- I do not want to hear about complete unknowns who manage to become successful without knowing anyone or having any built-up reputation or buzz, who suddenly show up at an audition, or mail something in somewhere, or do an off-off-off performance in a loft space, and are immediately selected for fame and fortune based sheerly off their undeniable talent, vision, originality and insight. People, in short, who manage to pull off the impossible with no effort and little angst. I would, however, like to hear about people marketed as unknowns who were suddenly recognized by the public at large, but who, it turns out, were actually secretly Coppolas all along.
- I do not want to hear about anyone who sleeps less than five hours a night and consumes less that 500 calories a day and runs over three miles every afternoon. If you read upwards of 30 books per week, please keep it to yourself. If you speak more than two languages fluently (and taught them to yourself), don’t ever mention it. I do not want to hear about anyone in any field who, rather than aggressively fighting for work, is fought over by numerous backers and/or employers.
- I do not want to hear about people who, despite being eternally sober and well-behaved in all respects, were still more than welcome on the Super Cool Fun Rock Star Tour Bus Of the Moment, because they’re just naturally such a giant freaking blast to be around. And come to that, I don’t really want to hear about any person or group of persons that have a whole lot of fun all the time: if you’re blindingly attractive and spend all your time having high times all up and down the country with a ton of other blindingly attractive tattooed young kids – all shagging each other under palm trees, and leaping off of mountain crags while half-naked and covered in glitter – well, I don’t really need to hear from you, or see glossy photo spreads of you and your friends, which other people actually pay money to view hanging in galleries just so that they can vicariously gawk at all the toned, tanned young fun you’re continually having. To hell with you and yours, and I hope the good times kill you.
- I do not want to hear about people who left home at the age of 2 and raised themselves in a dumpster, and stripped for a living before being picked up by a traveling circus, and saw the world, and scrapped and grifted and amateur boxed, and that is how they acquired the skills that make them such a successful 24-year-old CEO today. Likewise, I do not want to hear about the day you, as a three-year-old, toddled into your parents’ bedroom gripping a dog-eared copy of A Brief History of Time and announced that you believed you’d come up with a plausible universal theory. If you did anything in your babyhood other than spit up on yourself, or anything in your childhood other than sit around, bored and disaffected, in your upstairs bedroom that smelled of feet, I’m not interested in hearing about it, and anyway, I don’t believe you, you stupid liar.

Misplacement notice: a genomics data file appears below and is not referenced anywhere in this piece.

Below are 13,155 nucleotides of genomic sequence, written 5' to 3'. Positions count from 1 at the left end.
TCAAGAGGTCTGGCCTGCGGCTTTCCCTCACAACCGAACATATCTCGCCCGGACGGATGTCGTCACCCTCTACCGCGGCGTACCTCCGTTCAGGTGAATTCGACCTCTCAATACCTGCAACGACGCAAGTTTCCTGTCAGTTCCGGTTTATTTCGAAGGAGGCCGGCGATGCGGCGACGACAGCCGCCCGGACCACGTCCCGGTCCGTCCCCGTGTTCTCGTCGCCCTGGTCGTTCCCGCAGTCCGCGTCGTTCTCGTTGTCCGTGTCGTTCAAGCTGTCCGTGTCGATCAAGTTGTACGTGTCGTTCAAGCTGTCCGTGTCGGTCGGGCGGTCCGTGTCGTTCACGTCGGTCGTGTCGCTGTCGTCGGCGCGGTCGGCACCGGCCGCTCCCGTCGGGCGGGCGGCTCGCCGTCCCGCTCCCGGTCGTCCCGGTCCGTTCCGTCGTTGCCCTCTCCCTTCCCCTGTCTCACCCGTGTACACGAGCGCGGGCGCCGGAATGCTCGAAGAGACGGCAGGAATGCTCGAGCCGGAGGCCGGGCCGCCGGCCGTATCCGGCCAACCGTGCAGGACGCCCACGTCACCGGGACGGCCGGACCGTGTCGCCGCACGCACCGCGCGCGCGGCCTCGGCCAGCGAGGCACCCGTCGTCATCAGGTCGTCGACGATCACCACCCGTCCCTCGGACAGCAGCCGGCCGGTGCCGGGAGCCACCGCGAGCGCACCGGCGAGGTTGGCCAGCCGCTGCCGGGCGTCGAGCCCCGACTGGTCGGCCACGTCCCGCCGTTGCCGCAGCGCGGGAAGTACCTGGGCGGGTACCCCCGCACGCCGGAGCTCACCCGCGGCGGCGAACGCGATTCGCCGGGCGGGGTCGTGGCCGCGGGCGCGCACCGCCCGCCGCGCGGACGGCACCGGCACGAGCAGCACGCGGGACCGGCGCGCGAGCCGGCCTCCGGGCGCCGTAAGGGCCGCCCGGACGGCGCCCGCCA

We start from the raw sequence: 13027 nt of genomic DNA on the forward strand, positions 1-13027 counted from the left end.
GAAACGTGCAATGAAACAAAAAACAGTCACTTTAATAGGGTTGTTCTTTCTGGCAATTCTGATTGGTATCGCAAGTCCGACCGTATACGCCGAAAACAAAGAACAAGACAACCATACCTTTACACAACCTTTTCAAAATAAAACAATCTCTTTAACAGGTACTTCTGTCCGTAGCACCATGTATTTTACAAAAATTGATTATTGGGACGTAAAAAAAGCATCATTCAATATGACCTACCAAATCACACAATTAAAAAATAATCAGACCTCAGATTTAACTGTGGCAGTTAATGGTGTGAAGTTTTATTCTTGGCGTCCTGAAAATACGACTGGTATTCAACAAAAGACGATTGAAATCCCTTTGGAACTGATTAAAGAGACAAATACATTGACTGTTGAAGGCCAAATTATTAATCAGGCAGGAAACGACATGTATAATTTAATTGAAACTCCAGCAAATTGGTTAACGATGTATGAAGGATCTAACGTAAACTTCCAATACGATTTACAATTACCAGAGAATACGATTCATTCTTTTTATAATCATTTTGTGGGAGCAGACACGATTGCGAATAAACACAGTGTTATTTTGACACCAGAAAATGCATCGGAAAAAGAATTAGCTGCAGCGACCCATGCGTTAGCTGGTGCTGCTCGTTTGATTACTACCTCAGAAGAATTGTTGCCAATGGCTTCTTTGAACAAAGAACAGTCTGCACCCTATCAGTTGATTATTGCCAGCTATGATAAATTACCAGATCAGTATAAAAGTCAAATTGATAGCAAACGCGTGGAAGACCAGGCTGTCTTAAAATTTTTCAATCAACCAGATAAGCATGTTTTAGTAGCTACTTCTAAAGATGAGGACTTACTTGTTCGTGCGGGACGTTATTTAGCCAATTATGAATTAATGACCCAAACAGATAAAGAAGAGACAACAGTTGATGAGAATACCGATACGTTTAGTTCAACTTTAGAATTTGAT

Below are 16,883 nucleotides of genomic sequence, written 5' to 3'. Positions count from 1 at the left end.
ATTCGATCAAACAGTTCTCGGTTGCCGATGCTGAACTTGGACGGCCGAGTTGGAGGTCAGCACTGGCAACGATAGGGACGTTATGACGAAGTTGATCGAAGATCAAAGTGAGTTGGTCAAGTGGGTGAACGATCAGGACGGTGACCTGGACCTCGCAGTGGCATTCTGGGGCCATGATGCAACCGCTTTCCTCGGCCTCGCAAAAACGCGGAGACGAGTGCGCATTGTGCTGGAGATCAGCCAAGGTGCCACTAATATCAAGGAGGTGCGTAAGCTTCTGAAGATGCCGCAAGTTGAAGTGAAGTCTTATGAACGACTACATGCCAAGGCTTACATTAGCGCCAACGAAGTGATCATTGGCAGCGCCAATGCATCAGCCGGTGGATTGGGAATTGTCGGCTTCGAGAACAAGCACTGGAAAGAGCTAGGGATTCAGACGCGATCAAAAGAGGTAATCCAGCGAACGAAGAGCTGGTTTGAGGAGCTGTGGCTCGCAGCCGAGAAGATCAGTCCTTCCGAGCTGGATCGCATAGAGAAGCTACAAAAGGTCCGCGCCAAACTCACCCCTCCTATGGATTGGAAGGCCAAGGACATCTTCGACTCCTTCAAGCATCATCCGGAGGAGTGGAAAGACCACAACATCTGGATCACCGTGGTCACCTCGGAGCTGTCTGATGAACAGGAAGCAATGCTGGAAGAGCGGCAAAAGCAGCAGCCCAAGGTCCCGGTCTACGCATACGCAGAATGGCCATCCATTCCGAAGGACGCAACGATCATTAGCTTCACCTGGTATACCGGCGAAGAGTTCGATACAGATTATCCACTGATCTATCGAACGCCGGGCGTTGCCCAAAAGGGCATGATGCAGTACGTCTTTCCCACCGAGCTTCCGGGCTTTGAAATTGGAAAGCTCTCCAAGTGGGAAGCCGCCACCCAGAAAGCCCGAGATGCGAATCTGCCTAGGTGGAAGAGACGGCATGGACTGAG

In short, I do not want to hear from anyone who is successful, charismatic, easy-going, good-looking, charming, accomplished, brilliant, creative, ingenious, multi-tasking, prolific, groundbreaking, subversive, impassioned, irreverent, hilarious, young and/or visionary.
I only want to hear about unattractive, unpopular, cynical old people, who have achieved somewhat remarkable things by plugging away furiously over years and years, with no reward, and in spite of crippling self-doubt; who are damn near impossible to be around, and are thus utterly alone; who are impoverished, angry, diseased and misanthropic, but who are now, finally, at the end of their long, hideous lives, starting to be somewhat recognized for possibly having something insightful to say about the rest of us; although they will very likely die in obscurity anyway. These are the only people that I ever want to hear about, and they are also the only people that I ever want to be around. Less Nico Muhlys and more Harvey Pekars. Capiche, Believer Mag?
[Incidentally, and this is a total side-note, but if you are some stranger I have just met and you ask me about what I plan to do with my life (which is annoying in and of itself) and I give you some sort of answer, do NOT under any circumstances tell me all about your daughter, or son, or niece, or employee, or God-sister-in-law, who has had wild success doing exactly what I would like to do, and has worked with all the best people in all the best places, and who I will surely hear of soon if I haven’t already. Honestly, why on Earth does everyone do this? Why would anyone think this would endear me (or anybody else) to them? Do you think that I will suddenly jump up and down, applauding, and ask you if your daughter has some sort of fan-wagon I can hitch my life to? No! I don’t want to hear about how your daughter is famous, and anyway, she can’t be that famous if I’m not already aware of who she’s sleeping with. Probably by ‘Mom, I’m starring in a major motion picture,’ what your daughter really means is, ‘Mom, I’m addicted to heroin and sleeping on a cot in the storeroom of a bar in Dubuque.’ Sorry to be the bearer of bad news. Maybe one day I’ll have my own daughter, in which case, I might be able to get interested in her life; until that day, I am only interested in myself – and here’s a tip from me to you for your future social interactions: the same is true of every person that you will ever talk to. You’re welcome.]